Intrepid Travels

Vessel Name: Intrepid Elk
Vessel Make/Model: Outremer catamaran 51
Hailing Port: Fremantle
Crew: Robert and Revle Elks
16 May 2017
06 October 2016
30 September 2016
22 September 2016
18 September 2016
17 September 2016
14 September 2016
13 September 2016
12 September 2016
10 September 2016
04 September 2016
01 September 2016
31 August 2016
30 August 2016
27 August 2016
24 August 2016
23 August 2016
21 August 2016
19 August 2016
Recent Blog Posts
16 May 2017

Cherbourg encore

We are reunited with Intrepid Elk after a winter/summer separation and it is good to be home again. IE has had a facelift and her shiny white hulls are dazzling once more. She has a beautiful new bimini (shade cover) over the helm seat, which Robert designed and which was fabricated in Portsmouth and [...]

06 October 2016

IE preparation for winter

Our sailing days for this year are over and we are once again busy getting IE ready for a winter in the northern hemisphere. This year, she will be in the water for most of the time, with a short interlude on land in a large painting shed, where she will have her hulls painted. In order to get her into [...]

30 September 2016

Cherbourg, France

It was an inky black moonless night as we slipped out of the river and across the sand bar with fishing vessel Emma Louise behind us. Revle was on the bowsprit with a spotlight looking for hazards ahead. I was at the helm, peering at our chartplotter and concentrating on following our inward track. [...]

22 September 2016


We made a motoring passage of 35 miles to Plymouth Sound, then battled against strong currents up the Tamar River to an anchorage at West Mud where we spent a peaceful night. Plymouth has been a major naval base for centuries and we had some close encounters with modern navy ships in the harbour. We [...]

18 September 2016


Our passage to Falmouth took us past The Lizard, a projecting headland with a ferocious tidal race. We passed a little too close and got caught in the race which was too bumpy for comfort. Approaching the Falmouth harbour, we had the excitement of crossing our track from June 2015 when we made landfall [...]

17 September 2016


We left the Isles of Scilly early in the morning to catch a light northerly wind to Land's End and the fishing port of Newlyn, just south of Penzance. We couldn't believe our luck, having another gentle passage through one of the most treacherous and notorious waterways in northern Europe. We galloped [...]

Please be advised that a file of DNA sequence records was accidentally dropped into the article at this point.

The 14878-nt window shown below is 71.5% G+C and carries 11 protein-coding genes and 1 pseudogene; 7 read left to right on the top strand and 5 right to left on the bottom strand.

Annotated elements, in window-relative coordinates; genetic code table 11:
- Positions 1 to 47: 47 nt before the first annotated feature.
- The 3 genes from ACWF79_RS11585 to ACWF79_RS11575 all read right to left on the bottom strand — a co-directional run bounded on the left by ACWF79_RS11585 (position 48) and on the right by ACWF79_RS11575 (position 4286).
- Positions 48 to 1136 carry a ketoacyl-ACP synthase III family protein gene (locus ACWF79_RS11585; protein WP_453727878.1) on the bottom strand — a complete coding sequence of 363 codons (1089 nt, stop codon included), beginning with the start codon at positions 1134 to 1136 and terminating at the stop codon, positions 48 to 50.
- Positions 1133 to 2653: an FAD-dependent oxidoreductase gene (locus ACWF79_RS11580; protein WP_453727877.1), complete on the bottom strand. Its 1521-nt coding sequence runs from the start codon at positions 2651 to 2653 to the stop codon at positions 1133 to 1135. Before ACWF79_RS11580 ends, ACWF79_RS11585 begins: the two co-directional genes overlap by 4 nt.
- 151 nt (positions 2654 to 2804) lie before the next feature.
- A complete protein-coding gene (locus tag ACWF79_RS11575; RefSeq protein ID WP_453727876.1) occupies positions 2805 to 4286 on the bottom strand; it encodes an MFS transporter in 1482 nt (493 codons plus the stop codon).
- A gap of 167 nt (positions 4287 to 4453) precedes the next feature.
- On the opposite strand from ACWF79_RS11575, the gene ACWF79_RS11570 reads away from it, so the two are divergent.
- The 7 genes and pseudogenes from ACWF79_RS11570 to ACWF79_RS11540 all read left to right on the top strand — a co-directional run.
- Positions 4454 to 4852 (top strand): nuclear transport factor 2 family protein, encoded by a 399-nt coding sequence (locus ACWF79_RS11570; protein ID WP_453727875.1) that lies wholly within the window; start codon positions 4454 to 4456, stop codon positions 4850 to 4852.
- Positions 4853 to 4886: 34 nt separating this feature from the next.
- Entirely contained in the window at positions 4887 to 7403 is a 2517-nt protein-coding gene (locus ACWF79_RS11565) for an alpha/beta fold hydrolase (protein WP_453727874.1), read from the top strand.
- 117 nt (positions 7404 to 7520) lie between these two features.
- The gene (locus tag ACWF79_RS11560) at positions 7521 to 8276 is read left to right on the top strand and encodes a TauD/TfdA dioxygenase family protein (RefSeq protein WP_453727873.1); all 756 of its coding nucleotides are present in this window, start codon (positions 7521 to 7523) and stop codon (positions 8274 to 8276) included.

06 April 2015
On Easter Monday we departed on the 40 mile passage to English Harbour on the south coast of Antigua. It was another glorious sailing day with brisk Atlantic trade winds on the beam and a moderate sea. We dropped anchor in Freeman Bay at the entrance to the harbour. This bay is well known for swirling winds and currents that can change direction very quickly and cause collisions between anchored boats. To avoid this we spent a couple of hours deploying our giant stern anchor - for the first time ever.
English Harbour is a famous all-weather harbour established in the eighteenth century as Britain's main naval station in the Lesser Antilles. Its Georgian buildings and ruins around Nelson's dockyard create a timeless and very beautiful backdrop. The bay is the site of the annual Antigua Classic Yacht Regatta. When we arrived several dozen very beautiful classic yachts were being lovingly prepared and polished for the event.
We enjoyed walks around English Harbour, the adjoining Falmouth Harbour and Middle Ground, a nature trail between the two, with spectacular views over both.
We met fellow Australians Ashley and Cathi Kerr on their magnificent schooner Windjammer - built in Brisbane. Like us they are on a retirement adventure, sailing around the world, so far having crossed the Pacific and Atlantic Oceans, rounded Cape Horn, visited Antarctica and Alaska. We bid farewell and hope to cross their path again one day.
For a change of scenery, we sailed around the west coast of Antigua and anchored in the bay outside Jolly Harbour. Ashore we found a well-stocked supermarket. This may sound trivial but it has been a long time since we were able to buy such a range of fresh fruit and vegetables. The local produce is very much of a hot climate variety and limited. Even nectarines! That night we had roast chicken, potatoes, vegetables and gravy. I had forgotten how good this simple meal could be. Unfortunately the nectarines were all brown inside after long periods of cold storage.
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